Kinematic analyses of discfolds in Devonian Millboro Formation in the Central-Southern Appalachian junction zone
A method of kinematic analysis has been applied to discfolds in the Devonian Millboro Formation in the junction zone and adjacent, differently trending segments of the Central and Southern Appalachian Valley and Ridge Province. Types and kinematic signatures of shearing movements that produced discfolds at twenty localities have been recognized. Discfolds are a type of flexural fold produced by planar shearing movements during northwestern translation and deformation of the Paleozoic cover, and their analyses reflect the orientations of the large-scale movements that produced the major folds and faults. Most analyses indicate northeast-striking, southeast-dipping slip planes, northwest-trending slip lines, and overall vergence of the shear zones to the northwest. Discfolds on northwest limbs of major anticlines were produced by shearing along late-stage, southeast-dipping reverse faults, and those on the southeast limbs by shearing along southeast-dipping, bedding-parallel reverse faults and/or by large-scale flexural flow. Analyses of discfolds in the junction zone indicate movement of material out of the zone toward both the northeast and southwest.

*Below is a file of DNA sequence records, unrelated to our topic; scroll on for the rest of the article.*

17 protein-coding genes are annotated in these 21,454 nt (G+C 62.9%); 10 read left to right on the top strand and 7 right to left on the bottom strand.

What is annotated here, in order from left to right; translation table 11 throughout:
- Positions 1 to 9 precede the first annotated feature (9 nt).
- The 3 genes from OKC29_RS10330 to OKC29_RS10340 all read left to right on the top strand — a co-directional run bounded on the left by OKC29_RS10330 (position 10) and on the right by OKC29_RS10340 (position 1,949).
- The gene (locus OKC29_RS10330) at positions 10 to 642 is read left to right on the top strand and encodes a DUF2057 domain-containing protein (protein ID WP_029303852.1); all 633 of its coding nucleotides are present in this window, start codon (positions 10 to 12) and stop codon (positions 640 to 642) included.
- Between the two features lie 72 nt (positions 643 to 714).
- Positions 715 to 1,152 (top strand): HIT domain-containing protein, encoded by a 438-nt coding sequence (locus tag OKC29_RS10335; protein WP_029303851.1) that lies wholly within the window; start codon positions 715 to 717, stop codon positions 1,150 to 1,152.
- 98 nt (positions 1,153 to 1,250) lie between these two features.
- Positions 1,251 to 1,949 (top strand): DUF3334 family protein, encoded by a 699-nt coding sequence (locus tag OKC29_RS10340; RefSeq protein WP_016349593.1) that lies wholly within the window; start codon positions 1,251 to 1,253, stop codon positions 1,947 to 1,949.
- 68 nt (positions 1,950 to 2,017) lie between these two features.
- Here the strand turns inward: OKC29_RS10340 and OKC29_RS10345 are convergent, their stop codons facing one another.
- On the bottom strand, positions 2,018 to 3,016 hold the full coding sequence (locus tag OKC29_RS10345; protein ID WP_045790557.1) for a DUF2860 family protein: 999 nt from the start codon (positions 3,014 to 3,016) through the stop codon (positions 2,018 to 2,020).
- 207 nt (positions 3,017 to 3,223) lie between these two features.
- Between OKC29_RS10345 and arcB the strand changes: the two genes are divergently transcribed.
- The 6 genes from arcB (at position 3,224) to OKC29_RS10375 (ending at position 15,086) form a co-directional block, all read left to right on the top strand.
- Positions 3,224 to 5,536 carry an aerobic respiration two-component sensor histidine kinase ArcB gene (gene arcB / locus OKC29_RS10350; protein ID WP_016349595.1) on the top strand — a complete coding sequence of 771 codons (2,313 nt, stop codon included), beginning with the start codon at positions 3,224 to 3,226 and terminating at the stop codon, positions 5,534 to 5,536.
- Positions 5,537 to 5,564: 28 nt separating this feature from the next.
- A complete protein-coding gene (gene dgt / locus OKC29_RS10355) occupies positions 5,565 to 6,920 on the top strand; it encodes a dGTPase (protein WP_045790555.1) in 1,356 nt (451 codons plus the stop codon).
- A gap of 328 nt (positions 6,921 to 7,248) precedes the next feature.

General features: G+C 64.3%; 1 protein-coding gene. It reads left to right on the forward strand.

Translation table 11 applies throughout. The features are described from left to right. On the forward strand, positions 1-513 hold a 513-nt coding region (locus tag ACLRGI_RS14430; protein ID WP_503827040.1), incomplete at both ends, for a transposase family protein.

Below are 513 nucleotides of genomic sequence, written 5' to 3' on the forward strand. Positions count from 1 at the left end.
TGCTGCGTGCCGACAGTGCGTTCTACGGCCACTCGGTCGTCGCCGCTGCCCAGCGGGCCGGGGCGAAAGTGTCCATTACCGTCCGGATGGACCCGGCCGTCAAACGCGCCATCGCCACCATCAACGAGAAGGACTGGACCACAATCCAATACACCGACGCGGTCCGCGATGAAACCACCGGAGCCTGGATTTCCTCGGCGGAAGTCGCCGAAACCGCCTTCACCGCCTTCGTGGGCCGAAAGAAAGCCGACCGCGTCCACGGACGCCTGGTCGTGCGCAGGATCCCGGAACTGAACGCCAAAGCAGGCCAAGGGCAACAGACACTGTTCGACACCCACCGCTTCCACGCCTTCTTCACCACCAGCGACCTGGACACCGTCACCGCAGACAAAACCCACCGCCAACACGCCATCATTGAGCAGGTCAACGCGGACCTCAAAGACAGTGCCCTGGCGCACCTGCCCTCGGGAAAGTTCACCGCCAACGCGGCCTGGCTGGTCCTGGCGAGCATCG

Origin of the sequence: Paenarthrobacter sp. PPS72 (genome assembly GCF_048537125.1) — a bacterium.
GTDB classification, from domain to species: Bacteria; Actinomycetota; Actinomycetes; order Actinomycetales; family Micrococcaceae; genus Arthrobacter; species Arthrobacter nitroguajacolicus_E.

Visual and statistical comparisons between analyses of the central and southern segments show contrasts in the orientations of the slip planes and slip lines. Thus, the transport directions of the two segments converged toward the northwest, and are consistent with those that must have operated earlier in the formation of the major folds and faults. This conclusion coupled with the apparently similar timing of the discfolds indicates that there was, at most, only slight northwestern rotation of the southern segment in relation to the central.